Nomikoi: Critical Legal Thinkers presents analyses of key critical theorists who have written on law and contributed significantly to the development of the new interdisciplinary legal studies. Addressing those who have most influenced legal thought and thought about law, the aim of the series is to bring legal scholarship, the social sciences and the humanities into a closer dialogue.
Ranciere and Law
Adriana Cavarero Resistance and the Voice of Law
Zizek and Law
Bruno Latour The Normativity of Networks
Deleuze & Guattari Emergent Law
Althusser and Law
By Peter Burdon
June 07, 2019
Hannah Arendt is one of the great outsiders of twentieth-century political philosophy. After reporting on the trial of Nazi war criminal Adolf Eichmann, Arendt embarked on a series of reflections about how to make judgments and exercise responsibility without recourse to existing law, especially ...
Edited By Monica Lopez Lerma, Julen Etxabe
June 07, 2019
This book is the first to approach Jacques Rancière’s work from a legal perspective. A former student of Louis Althusser, Rancière is one of the most important contemporary French philosophers of recent decades: offering an original and path-breaking way to think politics, democracy and aesthetics....
By Elisabetta R. Bertolino
March 21, 2019
Critical legal scholars have made us aware that law is made up not only of rules but also of language. But who speaks the language of law? And can one lawfully speak in one’s voice? For the Italian philosopher Adriana Cavarero, to answer these questions we must not separate who is speaking from the...
Edited By Laurent de Sutter
November 10, 2016
The very first book dedicated to Slavoj Zizek’s theoretical treatment of law, this book gathers widely recognized Zizek scholars as well as legal theorists to offer a sustained analysis of the place of law in Zizek’s work. Whether it is with reference to symbolic law, psychoanalytical law, ...
By Peter Langford
November 08, 2016
Roberto Esposito: Law, Community and the Political provides a critical legal introduction to this increasingly influential Italian theorist’s work, by focusing on Esposito’s reconceptualisation of the relationship between law, community and the political. The analysis concentrates primarily on ...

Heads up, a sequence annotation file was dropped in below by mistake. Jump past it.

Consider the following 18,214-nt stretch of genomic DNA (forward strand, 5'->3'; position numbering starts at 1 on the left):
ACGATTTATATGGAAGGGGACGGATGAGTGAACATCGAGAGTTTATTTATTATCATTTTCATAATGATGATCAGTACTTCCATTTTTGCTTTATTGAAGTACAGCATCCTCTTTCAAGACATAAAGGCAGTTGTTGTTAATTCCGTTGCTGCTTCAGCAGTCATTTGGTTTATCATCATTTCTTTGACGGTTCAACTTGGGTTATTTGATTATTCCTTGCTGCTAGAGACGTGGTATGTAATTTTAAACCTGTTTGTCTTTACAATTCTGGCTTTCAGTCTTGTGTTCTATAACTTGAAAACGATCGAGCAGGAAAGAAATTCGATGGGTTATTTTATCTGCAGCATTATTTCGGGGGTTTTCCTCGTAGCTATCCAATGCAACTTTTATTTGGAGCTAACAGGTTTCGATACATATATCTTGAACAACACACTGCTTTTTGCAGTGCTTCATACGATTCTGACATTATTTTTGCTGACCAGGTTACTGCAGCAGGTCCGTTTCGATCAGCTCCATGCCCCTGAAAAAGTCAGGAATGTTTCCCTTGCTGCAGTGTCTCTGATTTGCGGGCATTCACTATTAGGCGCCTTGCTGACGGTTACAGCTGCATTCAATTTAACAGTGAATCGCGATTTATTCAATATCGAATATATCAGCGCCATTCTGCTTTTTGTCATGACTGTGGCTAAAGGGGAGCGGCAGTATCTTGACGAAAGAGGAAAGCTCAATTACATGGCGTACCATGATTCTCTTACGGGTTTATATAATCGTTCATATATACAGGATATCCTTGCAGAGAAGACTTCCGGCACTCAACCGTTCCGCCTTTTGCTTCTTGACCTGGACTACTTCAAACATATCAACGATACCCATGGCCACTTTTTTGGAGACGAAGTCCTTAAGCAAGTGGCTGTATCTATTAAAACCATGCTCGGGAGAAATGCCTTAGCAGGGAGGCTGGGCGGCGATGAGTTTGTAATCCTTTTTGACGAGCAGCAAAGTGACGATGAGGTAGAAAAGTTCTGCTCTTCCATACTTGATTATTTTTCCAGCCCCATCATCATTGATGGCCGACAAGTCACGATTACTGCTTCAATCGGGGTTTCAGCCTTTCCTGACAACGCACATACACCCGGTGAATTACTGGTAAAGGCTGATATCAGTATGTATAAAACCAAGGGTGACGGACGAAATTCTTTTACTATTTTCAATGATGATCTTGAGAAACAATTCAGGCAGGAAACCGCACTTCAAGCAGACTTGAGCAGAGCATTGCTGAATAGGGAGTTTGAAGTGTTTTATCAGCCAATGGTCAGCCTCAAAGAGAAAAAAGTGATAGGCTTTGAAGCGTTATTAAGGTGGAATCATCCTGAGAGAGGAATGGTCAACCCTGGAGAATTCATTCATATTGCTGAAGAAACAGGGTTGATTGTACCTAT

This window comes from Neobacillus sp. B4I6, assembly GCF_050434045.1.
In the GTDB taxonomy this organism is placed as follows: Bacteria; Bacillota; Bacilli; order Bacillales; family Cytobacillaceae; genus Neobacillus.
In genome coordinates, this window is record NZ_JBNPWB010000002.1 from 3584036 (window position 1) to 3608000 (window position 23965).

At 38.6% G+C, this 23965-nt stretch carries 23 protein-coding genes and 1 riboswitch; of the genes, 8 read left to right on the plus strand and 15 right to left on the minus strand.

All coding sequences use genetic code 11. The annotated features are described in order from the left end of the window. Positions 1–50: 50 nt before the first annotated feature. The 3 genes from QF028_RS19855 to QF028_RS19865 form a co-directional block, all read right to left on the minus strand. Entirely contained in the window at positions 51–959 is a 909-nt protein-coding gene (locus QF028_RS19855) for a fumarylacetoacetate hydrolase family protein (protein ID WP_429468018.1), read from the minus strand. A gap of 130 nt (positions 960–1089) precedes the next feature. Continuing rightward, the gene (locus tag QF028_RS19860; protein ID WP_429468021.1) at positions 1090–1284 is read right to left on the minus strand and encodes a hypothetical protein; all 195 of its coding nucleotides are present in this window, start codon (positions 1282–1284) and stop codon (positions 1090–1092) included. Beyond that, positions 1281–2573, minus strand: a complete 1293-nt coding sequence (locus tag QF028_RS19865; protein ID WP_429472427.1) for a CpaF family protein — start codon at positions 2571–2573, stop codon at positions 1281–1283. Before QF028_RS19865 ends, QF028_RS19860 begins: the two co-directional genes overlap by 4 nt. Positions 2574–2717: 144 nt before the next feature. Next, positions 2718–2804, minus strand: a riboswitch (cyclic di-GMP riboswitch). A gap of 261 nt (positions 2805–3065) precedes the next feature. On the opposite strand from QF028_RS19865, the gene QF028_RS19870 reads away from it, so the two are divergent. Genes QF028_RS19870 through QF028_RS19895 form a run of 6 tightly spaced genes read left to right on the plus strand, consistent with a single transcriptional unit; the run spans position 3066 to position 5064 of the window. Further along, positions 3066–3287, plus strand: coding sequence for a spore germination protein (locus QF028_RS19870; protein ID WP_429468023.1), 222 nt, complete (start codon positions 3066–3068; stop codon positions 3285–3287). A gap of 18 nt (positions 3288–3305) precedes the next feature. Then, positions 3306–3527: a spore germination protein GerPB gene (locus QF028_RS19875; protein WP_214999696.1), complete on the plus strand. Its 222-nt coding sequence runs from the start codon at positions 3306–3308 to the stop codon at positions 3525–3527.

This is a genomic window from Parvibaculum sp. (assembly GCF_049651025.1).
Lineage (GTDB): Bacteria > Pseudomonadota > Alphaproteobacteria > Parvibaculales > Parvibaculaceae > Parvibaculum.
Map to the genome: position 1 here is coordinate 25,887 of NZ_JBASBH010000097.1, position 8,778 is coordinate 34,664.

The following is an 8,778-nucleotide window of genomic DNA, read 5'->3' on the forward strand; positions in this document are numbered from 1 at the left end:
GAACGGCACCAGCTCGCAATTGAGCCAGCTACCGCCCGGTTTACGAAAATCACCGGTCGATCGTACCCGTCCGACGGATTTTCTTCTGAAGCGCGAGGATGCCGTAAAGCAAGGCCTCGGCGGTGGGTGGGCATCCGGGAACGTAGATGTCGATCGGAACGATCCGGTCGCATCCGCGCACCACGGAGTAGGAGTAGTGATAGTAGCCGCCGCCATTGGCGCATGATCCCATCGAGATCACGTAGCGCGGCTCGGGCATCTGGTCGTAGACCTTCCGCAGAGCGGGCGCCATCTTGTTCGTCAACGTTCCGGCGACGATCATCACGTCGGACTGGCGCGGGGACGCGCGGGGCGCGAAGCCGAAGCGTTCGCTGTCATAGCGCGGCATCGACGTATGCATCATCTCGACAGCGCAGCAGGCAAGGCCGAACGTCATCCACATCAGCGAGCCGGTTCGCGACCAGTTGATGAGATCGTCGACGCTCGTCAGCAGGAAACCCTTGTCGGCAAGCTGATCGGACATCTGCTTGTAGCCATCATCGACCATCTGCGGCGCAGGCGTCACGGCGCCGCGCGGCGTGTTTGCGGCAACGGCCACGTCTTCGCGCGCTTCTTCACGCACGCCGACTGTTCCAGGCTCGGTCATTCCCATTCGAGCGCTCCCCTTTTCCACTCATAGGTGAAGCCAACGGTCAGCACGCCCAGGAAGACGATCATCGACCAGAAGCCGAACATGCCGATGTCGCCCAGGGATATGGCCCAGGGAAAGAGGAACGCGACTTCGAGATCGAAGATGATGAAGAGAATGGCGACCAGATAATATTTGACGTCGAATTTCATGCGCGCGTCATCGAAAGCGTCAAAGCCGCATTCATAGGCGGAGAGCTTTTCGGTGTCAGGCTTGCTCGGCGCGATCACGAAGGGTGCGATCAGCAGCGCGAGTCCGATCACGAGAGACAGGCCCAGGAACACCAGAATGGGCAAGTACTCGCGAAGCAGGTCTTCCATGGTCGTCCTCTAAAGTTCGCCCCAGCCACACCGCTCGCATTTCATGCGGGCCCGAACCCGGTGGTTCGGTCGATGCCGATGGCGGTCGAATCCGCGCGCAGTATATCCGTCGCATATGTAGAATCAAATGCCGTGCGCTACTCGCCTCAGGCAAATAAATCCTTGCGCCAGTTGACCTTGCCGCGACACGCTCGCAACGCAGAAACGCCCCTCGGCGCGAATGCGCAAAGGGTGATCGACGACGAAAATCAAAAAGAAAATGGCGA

By Kyle McGee
June 08, 2015
The first extended study of Bruno Latour’s legal theory, this book presents a critical reconstruction of the whole of Latour’s oeuvre to date, from Laboratory Life to An Inquiry into the Modes of Existence. Based on the powerful insights into normative effects that actor-network theory makes ...
By Jamie Murray
September 11, 2014
Deleuze & Guattari: Emergent Law is an exposition and development of Deleuze & Guattari's legal theory. Although there has been considerable interest in Deleuze & Guattari in critical legal studies, as well as considerable interest in legality in Deleuze & Guattari studies, this is ...
Edited By Laurent de Sutter
July 23, 2014
Althusser and Law is the first book specifically dedicated to the place of law in Louis Althusser’s philosophy. The growing importance of Althusser’s philosophy in contemporary debates on the left has - for practical and political, as well theoretical reasons - made a sustained&...
By Chris Butler
March 13, 2014
While certain aspects of Henri Lefebvre’s writings have been examined extensively within the disciplines of geography, social theory, urban planning and cultural studies, there has been no comprehensive consideration of his work within legal studies. Henri Lefebvre: Spatial Politics, Everyday Life ...
By Michael Salter
October 25, 2013
There continues to be a remarkable revival in academic interest in Carl Schmitt's thought within politics and social theory but this is the first book to address his thought from an explicitly legal theoretical perspective. Transcending the prevailing one-sided and purely historical focus on ...
By Jacques de Ville
November 28, 2012
Jacques Derrida: Law as Absolute Hospitality presents a comprehensive account and understanding of Derrida’s approach to law and justice. Through a detailed reading of Derrida’s texts, Jacques de Ville contends that it is only by way of Derrida's deconstruction of the metaphysics of presence, and ...
By Andreas Philippopoulos-Mihalopoulos
August 15, 2011
Niklas Luhmann: Law, Justice, Society presents the work of sociologist Niklas Luhmann in a radical new light. Luhmann’s theory is here introduced both in terms of society at large and the legal system specifically, and for the first time, Luhmann’s texts are systematically read together with ...